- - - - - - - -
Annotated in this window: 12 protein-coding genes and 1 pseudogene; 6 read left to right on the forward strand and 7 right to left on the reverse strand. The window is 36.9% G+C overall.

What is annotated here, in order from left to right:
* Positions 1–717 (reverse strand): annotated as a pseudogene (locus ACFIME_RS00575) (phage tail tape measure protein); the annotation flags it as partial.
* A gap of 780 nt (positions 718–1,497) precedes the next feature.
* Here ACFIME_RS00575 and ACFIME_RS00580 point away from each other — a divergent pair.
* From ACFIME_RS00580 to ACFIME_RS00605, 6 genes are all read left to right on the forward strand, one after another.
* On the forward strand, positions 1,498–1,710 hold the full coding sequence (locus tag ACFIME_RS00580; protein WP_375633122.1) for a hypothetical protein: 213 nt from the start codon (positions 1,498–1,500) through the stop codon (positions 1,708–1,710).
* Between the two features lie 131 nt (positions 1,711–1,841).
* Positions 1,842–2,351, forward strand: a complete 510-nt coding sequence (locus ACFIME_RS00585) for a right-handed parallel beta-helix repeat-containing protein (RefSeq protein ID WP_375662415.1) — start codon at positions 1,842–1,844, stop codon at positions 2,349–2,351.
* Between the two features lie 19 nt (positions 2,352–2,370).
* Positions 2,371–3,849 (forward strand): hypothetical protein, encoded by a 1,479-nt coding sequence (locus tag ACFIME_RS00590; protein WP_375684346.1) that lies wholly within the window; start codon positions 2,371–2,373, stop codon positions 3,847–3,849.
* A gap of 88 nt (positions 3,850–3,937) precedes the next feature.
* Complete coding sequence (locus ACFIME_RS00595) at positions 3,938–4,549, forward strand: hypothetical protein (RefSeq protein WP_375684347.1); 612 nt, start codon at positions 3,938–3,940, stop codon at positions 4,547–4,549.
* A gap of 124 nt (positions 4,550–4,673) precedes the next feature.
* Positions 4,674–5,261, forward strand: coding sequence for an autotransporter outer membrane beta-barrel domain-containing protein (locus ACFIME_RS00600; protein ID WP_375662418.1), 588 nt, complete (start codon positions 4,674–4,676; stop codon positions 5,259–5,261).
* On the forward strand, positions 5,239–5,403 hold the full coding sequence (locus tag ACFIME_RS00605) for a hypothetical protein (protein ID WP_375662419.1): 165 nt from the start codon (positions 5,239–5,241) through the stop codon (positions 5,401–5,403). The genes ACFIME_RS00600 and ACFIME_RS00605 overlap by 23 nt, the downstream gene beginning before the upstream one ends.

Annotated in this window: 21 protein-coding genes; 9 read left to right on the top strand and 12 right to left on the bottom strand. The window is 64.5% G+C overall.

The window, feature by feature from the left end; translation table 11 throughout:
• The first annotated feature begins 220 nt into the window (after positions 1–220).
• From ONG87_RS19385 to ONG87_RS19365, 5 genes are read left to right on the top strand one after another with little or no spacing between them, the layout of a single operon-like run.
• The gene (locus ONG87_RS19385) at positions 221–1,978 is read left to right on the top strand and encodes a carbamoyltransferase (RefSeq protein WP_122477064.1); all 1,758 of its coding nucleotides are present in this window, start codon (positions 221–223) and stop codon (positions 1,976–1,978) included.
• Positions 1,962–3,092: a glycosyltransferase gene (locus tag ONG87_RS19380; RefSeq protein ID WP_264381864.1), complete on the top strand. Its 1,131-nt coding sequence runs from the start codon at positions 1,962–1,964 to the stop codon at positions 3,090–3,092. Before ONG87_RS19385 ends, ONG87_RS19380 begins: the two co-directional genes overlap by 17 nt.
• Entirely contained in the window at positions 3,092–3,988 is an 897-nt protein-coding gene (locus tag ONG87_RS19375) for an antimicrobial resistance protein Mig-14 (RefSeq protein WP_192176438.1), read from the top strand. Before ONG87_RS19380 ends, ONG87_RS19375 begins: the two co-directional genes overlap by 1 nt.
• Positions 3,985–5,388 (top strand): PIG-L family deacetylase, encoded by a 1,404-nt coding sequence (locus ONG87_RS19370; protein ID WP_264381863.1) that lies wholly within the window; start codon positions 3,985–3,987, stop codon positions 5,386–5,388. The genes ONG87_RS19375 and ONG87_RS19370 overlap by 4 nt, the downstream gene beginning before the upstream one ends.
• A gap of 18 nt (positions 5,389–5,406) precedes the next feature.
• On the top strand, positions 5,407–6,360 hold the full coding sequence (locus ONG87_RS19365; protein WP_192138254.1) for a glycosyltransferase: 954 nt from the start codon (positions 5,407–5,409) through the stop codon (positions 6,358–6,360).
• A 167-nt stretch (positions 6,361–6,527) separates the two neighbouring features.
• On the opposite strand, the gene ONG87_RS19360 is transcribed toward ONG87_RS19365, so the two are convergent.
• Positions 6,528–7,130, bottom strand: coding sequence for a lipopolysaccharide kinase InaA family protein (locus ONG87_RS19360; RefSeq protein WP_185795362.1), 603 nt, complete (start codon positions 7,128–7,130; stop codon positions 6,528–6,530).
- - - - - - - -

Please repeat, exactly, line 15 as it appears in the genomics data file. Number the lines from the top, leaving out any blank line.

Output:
* Positions 4,674–5,261, forward strand: coding sequence for an autotransporter outer membrane beta-barrel domain-containing protein (locus ACFIME_RS00600; protein ID WP_375662418.1), 588 nt, complete (start codon positions 4,674–4,676; stop codon positions 5,259–5,261).